What can be used to treat non-allergic rhinitis?
Treatment of non-allergic rhinitis is similar to the treatment of allergic rhinitis.
Steroid nasal sprays and nasal antihistamines, for example, azelastine (Astelin) as described in more detail in the previous section, are the mainstay of therapy for non-allergic rhinitis. Combination therapy using steroid nasal spray and nasal antihistamine has been shown to be more beneficial.
The other therapies, such as ipratropium (Atrovent) and decongestants, also may be used in patients who continue to have symptoms despite proper therapy with nasal steroids and nasal antihistamines.
Does salt water or nasal irrigation have any role in the treatment of rhinitis and post-nasal drip?
Irrigating the nose with salt water is a home remedy that is very useful therapy for non-allergic rhinitis, and especially beneficial for treatment and relief of post-nasal drip.
Nasal irrigation utilizing a buffered isotonic saline solution (salt water) helps to reduce swollen and congested nasal and sinus tissues. In addition, it washes out thickened nasal secretions, irritants (smog, pollens, etc.), bacteria, and crusts from the nose and sinuses. Non-prescription nasal sprays (Ocean spray, Ayr, Nasal) can be used frequently and are very convenient to use.
- Nasal irrigation can be done several times per day.
- Nasal irrigation is frequently performed with a syringe, a Waterpik device (the attachment is purchased separately), or a Neti pot.
- The irrigating solution can be made by adding two to three heaping teaspoons of non-iodized (does not sting) salt to one pint of room-temperature distilled water. It is best to use Morton Coarse Kosher Salt or Springfield plain salt because table salt may have unwanted additives. To this solution, add one teaspoon of baking soda.
- Store at room temperature, and always mix the solution before each use.
- If the solution stings, use less salt.
- In the beginning, or for children, it is best to start with a weaker salt mixture. It is not unusual to initially have a mild burning sensation the first few times you irrigate.
- While irrigating the nose, it is best to stand over the sink and irrigate each side of your nose separately. Aim the stream toward the back of your head, not at the top of your head.
- For young children, the salt water can be put into a small spray container, which can be squirted many times into each side of the nose.
What are other options for the treatment of rhinitis and post-nasal drip?
Treatment can also be directed toward specific causes of rhinitis and post-nasal drip as outlined below.
Treatment of infection
The most common nasal infection is a viral infection known as "the common cold." The virus causes swelling of the nasal membranes and production of thick clear mucus. Symptoms usually last several days. If "a cold" goes on for many days and is associated with yellow or green drainage, a secondary bacterial infection is suspected. Very few patients with a common cold from a virus will go on to have acute bacterial rhinosinusitis from sinus blockage and impaired sinus function. Sinus blockage can lead to acute sinusitis (less than 4 weeks in duration) or chronic sinusitis (lasting 12 weeks with continuous symptoms), which can be characterized by nasal congestion, thick mucus, and facial or dental pain. From 4 to 12 weeks, the symptoms are classified as subacute sinusitis or recurrent acute sinusitis.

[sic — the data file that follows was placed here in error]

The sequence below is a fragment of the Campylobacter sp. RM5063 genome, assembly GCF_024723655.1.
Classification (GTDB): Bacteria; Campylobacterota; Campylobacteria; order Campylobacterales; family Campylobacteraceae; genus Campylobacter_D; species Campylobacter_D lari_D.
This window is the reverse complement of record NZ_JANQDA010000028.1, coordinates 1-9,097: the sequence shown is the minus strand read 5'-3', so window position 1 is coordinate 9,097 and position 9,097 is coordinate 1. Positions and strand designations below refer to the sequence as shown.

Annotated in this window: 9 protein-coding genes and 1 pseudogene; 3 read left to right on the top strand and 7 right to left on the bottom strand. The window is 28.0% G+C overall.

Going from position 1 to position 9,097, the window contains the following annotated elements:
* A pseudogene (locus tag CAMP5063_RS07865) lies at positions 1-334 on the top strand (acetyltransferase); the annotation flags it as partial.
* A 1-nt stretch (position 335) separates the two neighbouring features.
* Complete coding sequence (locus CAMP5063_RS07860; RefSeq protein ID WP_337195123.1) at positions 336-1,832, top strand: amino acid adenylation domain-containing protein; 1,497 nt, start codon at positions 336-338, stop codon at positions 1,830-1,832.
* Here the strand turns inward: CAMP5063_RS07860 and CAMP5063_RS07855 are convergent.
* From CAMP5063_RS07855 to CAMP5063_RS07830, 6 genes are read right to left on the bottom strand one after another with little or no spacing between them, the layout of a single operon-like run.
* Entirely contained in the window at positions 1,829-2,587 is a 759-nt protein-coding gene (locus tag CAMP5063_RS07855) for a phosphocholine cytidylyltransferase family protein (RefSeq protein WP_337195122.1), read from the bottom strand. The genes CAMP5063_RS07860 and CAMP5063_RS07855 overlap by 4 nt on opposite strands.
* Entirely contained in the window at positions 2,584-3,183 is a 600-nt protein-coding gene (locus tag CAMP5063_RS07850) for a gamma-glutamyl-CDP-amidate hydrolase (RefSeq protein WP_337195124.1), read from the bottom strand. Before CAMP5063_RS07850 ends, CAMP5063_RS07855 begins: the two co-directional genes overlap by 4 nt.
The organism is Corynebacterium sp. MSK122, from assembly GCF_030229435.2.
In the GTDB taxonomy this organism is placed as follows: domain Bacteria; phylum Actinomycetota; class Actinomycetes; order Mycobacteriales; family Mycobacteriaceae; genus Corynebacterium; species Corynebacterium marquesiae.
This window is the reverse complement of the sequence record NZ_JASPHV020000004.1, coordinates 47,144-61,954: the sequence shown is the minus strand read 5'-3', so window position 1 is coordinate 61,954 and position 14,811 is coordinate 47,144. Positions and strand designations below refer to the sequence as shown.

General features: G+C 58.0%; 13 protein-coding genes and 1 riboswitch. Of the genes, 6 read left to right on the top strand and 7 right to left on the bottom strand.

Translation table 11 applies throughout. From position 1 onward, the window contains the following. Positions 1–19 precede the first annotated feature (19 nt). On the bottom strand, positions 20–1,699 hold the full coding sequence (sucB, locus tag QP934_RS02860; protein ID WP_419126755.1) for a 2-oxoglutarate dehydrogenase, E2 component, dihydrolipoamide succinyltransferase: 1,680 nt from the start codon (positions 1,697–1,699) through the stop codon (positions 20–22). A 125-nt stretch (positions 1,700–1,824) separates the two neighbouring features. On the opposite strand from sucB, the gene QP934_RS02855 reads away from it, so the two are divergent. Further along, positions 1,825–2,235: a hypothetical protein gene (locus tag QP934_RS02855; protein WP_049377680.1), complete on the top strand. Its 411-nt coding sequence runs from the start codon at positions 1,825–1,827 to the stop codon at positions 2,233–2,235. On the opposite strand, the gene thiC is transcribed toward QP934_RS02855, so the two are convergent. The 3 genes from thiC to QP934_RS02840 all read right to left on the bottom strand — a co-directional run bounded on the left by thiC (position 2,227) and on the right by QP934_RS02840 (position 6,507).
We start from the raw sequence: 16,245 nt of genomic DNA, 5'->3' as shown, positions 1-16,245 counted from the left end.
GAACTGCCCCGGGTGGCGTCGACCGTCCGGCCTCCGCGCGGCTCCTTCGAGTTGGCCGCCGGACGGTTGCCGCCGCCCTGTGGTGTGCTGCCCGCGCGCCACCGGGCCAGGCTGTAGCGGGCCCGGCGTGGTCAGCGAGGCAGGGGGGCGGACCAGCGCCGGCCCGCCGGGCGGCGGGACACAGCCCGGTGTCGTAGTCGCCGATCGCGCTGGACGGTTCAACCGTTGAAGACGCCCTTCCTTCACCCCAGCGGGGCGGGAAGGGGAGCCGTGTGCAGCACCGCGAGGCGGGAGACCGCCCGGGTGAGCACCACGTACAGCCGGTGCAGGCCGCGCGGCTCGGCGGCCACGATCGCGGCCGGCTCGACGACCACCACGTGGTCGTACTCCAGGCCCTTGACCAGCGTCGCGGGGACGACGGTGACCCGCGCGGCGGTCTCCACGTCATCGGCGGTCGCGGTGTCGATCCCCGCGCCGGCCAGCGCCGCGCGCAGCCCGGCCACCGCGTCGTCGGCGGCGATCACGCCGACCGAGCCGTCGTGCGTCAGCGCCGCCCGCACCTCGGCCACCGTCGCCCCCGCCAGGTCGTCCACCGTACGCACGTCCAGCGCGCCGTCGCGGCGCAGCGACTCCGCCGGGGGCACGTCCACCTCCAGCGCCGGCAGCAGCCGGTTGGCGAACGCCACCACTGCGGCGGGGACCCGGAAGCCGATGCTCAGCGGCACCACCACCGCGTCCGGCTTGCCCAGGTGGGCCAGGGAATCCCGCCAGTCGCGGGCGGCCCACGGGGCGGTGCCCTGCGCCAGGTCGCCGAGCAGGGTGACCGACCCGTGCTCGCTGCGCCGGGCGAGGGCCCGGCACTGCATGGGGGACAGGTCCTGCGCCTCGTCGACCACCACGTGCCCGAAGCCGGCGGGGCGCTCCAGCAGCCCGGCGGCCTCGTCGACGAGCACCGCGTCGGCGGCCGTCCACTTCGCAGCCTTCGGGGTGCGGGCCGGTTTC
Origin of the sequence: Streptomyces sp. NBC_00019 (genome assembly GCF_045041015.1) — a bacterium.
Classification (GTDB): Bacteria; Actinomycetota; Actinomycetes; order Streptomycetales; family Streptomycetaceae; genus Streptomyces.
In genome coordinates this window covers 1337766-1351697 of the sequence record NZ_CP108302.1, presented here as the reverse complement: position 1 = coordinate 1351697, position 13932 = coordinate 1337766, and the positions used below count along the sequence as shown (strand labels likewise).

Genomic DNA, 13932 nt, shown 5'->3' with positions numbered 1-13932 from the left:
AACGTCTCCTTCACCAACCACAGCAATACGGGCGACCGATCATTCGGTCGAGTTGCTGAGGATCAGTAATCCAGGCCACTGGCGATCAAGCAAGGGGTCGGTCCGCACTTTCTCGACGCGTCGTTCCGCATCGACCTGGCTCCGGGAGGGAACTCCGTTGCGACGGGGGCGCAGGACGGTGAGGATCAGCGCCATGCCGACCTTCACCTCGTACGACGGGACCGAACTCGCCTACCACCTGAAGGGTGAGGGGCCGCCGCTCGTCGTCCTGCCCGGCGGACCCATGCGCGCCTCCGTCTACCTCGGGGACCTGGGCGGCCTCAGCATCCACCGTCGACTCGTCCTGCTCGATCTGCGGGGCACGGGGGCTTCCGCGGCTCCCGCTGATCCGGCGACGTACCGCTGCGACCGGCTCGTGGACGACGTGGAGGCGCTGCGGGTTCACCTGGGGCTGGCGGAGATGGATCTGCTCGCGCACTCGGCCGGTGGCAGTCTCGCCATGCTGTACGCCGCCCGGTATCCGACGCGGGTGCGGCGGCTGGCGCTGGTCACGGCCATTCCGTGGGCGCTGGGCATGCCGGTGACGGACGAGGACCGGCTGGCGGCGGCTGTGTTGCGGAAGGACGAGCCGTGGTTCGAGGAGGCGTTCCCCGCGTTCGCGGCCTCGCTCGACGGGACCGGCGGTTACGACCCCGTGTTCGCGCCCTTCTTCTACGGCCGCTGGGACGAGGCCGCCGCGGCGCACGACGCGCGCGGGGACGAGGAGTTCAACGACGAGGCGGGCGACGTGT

Symptomatic treatment often involves pain relief, decongestants, mucous thinning medications, saline rinses, and antihistamine therapy.
For rhinitis that is a result of acid reflux disease, antacids (Maalox, Mylanta) can help to neutralize acid contents, whereas other medications such as cimetidine (Tagamet), famotidine (Pepcid), omeprazole (Prilosec), esomeprazole (Nexium) can decrease stomach acid production. Non-pharmacological treatments include avoiding late evening meals and snacks and eliminating alcohol and caffeine. Elevating the head of the bed may help decrease reflux during sleep.
Structural problems with the nose and sinuses may ultimately require surgical correction to cure them. This should be done only after more conservative measures have been tried and failed. Septal deviation, septal spurs, septal perforation, enlargement of the turbinates, and nasal/sinus polyps can lead to pooling of or overproduction of secretions, blockage of the normal pathways leading to chronic sinusitis, and chronic irritation. An ear-nose-throat doctor (otolaryngologist) performs the surgery. Surgery can also enhance the delivery of nasal medications and rinses into the nasal cavities.
Health Solutions From Our Sponsors
Health Solutions From Our Sponsors
American College of Allergy, Asthma & Immunology. "Allergic Rhinitis."
Dion GR, et al. Current approaches to diagnosis and management of rhinitis. South Med J. 2013 Sep;106(9):526-31
Greiner AN, et al. Allergic rhinitis. Lancet. 2011 Dec 17;378(9809):2112-22.
Halbert RJ, et al. International Primary Care Respiratory Group (IPCRG) Guidelines: integrating diagnostic guidelines for managing chronic respiratory diseases in primary care; Prim Care Respir J. 2006 Feb;15(1):13-9. Epub 2006 Jan 18.
Levy ML, et al. International Primary Care Respiratory Group (IPCRG) Guidelines: diagnosis of respiratory diseases in primary care; Prim Care Respir J. 2006 Feb;15(1):20-34. Epub 2005 Dec 27.
Laura Dean, MD. "Comparing Inhaled Nasal Corticosteroids." Updated: Oct 01, 2010.
Peden, D. MD. "An Overview of Rhinitis."
Price D, et al. International Primary Care Respiratory Group (IPCRG) Guidelines: management of allergic rhinitis; Prim Care Respir J. 2006 Feb;15(1):58-70. Epub 2005 Dec 27.